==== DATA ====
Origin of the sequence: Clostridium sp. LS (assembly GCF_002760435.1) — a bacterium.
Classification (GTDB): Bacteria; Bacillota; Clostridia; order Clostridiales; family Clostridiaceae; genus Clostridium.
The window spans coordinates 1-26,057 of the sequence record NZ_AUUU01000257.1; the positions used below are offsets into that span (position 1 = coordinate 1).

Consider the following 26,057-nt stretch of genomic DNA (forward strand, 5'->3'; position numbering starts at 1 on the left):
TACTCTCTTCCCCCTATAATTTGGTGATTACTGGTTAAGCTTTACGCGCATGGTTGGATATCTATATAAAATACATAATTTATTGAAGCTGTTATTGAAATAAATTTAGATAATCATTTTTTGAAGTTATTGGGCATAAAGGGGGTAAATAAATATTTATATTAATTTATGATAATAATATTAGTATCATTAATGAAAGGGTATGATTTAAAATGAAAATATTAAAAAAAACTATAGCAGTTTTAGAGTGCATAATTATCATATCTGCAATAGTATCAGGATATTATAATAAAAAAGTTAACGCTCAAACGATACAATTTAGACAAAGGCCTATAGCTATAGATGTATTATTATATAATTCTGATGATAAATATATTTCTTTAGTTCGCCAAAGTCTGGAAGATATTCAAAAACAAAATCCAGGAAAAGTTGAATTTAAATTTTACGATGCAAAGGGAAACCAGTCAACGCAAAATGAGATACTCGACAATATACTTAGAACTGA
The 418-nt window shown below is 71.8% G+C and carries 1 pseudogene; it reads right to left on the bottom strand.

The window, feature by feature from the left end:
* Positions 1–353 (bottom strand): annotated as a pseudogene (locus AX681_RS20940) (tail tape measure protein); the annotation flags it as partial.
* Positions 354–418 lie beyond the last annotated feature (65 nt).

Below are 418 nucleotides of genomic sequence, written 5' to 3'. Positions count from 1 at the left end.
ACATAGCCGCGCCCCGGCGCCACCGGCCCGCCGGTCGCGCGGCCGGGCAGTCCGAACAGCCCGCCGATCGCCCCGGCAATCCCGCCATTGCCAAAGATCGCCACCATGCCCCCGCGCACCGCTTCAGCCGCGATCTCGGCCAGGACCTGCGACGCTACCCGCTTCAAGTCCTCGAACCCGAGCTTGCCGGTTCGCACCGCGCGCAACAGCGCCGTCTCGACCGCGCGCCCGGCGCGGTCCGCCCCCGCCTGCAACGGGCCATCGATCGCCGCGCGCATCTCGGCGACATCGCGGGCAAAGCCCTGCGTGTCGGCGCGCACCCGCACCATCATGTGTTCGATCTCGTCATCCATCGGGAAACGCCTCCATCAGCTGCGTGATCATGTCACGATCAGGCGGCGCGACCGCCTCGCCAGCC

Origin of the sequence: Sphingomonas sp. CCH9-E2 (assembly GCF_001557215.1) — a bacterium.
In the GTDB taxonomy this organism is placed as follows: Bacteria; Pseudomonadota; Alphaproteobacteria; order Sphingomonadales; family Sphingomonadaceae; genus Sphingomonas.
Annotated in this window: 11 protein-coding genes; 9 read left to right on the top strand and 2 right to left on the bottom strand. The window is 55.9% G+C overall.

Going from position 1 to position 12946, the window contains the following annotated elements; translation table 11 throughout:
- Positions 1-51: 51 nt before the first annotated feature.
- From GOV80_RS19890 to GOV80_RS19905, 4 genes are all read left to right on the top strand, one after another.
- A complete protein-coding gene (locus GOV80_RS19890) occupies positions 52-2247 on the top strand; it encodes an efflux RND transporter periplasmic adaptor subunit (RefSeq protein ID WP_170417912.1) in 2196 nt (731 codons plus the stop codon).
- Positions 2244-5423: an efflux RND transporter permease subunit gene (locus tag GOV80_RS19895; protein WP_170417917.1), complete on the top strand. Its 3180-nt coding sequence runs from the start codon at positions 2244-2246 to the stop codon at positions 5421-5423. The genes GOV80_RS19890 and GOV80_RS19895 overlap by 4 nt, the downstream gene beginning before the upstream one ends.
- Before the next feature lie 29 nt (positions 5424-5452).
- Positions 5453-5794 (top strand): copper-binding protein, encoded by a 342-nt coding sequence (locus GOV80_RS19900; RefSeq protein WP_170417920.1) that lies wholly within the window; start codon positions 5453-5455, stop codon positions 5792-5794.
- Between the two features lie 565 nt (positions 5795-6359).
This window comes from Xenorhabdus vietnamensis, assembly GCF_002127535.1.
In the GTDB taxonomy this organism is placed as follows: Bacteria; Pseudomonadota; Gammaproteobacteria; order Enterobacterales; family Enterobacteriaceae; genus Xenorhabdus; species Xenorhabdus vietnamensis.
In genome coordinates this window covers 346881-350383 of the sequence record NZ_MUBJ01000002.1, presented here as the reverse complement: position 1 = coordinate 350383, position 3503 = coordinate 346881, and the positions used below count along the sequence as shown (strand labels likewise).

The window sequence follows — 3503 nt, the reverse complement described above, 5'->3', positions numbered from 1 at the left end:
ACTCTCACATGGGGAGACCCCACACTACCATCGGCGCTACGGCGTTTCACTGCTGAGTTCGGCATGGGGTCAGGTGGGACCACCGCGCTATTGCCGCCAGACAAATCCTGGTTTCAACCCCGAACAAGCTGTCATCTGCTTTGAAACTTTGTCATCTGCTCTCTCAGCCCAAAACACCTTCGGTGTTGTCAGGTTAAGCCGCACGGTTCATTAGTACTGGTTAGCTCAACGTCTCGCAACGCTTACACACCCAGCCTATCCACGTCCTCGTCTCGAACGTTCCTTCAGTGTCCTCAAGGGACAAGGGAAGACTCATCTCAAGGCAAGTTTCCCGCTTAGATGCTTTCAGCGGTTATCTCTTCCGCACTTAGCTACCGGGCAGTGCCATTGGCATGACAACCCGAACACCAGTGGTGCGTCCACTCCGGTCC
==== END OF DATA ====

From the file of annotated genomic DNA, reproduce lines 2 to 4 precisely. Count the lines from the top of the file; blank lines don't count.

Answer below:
Classification (GTDB): Bacteria; Bacillota; Clostridia; order Clostridiales; family Clostridiaceae; genus Clostridium.
The window spans coordinates 1-26,057 of the sequence record NZ_AUUU01000257.1; the positions used below are offsets into that span (position 1 = coordinate 1).

Consider the following 26,057-nt stretch of genomic DNA (forward strand, 5'->3'; position numbering starts at 1 on the left):